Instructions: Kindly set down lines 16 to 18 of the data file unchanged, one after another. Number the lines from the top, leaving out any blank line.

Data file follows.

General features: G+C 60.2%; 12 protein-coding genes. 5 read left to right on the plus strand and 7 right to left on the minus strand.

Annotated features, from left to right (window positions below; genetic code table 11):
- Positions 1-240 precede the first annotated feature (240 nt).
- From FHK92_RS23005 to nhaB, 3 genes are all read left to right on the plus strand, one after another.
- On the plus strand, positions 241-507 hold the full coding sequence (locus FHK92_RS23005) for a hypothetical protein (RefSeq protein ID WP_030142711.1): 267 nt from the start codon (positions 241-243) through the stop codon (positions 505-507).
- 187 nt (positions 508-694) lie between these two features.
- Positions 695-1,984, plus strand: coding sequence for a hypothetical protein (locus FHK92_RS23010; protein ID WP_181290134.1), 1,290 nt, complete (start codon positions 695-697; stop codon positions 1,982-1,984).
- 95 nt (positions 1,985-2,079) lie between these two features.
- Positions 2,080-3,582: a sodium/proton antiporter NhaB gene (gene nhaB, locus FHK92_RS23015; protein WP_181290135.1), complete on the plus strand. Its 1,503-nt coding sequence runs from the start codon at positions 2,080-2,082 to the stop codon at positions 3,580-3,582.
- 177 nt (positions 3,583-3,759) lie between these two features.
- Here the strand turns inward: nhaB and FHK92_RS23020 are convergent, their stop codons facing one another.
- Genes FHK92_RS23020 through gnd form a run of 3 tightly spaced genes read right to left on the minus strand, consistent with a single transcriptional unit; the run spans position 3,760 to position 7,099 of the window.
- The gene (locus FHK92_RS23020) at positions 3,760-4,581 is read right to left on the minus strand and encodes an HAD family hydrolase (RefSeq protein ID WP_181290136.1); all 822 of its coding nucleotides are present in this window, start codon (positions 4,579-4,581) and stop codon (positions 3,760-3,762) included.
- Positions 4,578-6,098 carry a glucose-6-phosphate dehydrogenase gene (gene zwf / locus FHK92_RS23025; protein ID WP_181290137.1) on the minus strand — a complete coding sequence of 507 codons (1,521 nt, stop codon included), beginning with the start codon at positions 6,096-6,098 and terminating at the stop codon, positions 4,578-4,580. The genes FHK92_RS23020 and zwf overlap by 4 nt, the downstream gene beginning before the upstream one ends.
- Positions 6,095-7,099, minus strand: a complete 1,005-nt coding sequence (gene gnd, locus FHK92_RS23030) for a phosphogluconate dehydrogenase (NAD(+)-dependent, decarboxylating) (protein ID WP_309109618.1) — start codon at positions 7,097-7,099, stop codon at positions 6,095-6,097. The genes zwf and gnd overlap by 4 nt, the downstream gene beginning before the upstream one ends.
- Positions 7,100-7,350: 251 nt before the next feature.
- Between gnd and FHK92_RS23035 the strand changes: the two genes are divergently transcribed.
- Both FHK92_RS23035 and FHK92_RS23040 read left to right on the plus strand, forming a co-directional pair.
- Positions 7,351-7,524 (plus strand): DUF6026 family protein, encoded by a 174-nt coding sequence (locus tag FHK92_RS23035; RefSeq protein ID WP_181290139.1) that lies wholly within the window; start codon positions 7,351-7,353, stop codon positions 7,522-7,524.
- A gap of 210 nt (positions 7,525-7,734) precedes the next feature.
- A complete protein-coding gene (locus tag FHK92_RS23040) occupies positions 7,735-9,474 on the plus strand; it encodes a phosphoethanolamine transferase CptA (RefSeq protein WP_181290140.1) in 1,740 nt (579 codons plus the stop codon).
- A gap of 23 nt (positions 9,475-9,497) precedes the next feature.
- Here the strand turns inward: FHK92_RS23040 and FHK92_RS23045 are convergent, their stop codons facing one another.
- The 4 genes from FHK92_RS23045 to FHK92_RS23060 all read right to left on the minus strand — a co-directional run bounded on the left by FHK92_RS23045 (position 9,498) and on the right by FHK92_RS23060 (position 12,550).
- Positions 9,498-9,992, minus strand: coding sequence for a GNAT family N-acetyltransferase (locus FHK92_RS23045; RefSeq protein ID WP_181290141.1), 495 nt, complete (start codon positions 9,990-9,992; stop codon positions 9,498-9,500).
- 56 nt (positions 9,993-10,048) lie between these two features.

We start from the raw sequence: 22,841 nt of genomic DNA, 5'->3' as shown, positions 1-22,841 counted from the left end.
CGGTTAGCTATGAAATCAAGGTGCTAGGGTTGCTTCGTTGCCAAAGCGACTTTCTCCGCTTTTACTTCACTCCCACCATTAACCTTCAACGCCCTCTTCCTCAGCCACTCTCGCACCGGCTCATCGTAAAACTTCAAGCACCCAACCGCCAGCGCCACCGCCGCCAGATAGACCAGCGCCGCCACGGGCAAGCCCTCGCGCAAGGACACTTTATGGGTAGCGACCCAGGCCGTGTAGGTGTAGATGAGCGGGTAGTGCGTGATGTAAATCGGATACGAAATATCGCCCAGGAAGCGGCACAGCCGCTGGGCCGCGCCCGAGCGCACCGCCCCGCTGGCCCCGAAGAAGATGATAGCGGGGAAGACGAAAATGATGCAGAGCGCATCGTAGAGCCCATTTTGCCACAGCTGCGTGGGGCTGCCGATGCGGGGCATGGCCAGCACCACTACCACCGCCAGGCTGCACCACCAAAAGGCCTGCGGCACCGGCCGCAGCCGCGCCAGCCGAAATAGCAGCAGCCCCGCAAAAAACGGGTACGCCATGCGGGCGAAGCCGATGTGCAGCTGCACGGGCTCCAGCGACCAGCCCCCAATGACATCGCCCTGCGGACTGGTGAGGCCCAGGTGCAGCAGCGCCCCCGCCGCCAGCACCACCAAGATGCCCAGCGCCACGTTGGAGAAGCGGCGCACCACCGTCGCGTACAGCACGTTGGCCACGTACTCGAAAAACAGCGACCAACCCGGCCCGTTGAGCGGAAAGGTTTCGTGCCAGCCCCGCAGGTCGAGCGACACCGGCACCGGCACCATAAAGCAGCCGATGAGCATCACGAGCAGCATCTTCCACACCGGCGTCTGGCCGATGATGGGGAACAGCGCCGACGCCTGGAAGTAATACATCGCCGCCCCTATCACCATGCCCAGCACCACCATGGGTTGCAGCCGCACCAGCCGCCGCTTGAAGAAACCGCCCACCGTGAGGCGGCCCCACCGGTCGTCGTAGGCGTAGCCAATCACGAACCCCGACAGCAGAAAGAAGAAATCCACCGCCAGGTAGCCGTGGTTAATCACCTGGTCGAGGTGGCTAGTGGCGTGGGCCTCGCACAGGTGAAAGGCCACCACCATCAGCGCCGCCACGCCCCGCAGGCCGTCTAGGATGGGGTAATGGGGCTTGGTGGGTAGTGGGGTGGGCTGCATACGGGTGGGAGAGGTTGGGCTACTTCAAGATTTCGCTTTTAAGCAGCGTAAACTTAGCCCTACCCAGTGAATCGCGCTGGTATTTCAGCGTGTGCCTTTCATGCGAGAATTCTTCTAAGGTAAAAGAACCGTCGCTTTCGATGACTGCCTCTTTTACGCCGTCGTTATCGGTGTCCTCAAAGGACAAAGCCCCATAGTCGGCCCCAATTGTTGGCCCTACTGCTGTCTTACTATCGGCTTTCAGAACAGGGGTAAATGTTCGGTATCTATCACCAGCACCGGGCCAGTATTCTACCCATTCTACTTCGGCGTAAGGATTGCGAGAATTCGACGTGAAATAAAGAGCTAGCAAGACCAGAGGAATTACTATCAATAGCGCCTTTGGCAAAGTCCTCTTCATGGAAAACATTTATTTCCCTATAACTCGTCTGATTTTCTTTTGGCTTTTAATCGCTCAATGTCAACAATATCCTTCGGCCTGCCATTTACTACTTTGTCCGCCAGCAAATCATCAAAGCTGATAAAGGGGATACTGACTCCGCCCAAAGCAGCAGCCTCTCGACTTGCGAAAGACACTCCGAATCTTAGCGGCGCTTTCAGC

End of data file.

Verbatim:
- Positions 7,100-7,350: 251 nt before the next feature.
- Between gnd and FHK92_RS23035 the strand changes: the two genes are divergently transcribed.
- Both FHK92_RS23035 and FHK92_RS23040 read left to right on the plus strand, forming a co-directional pair.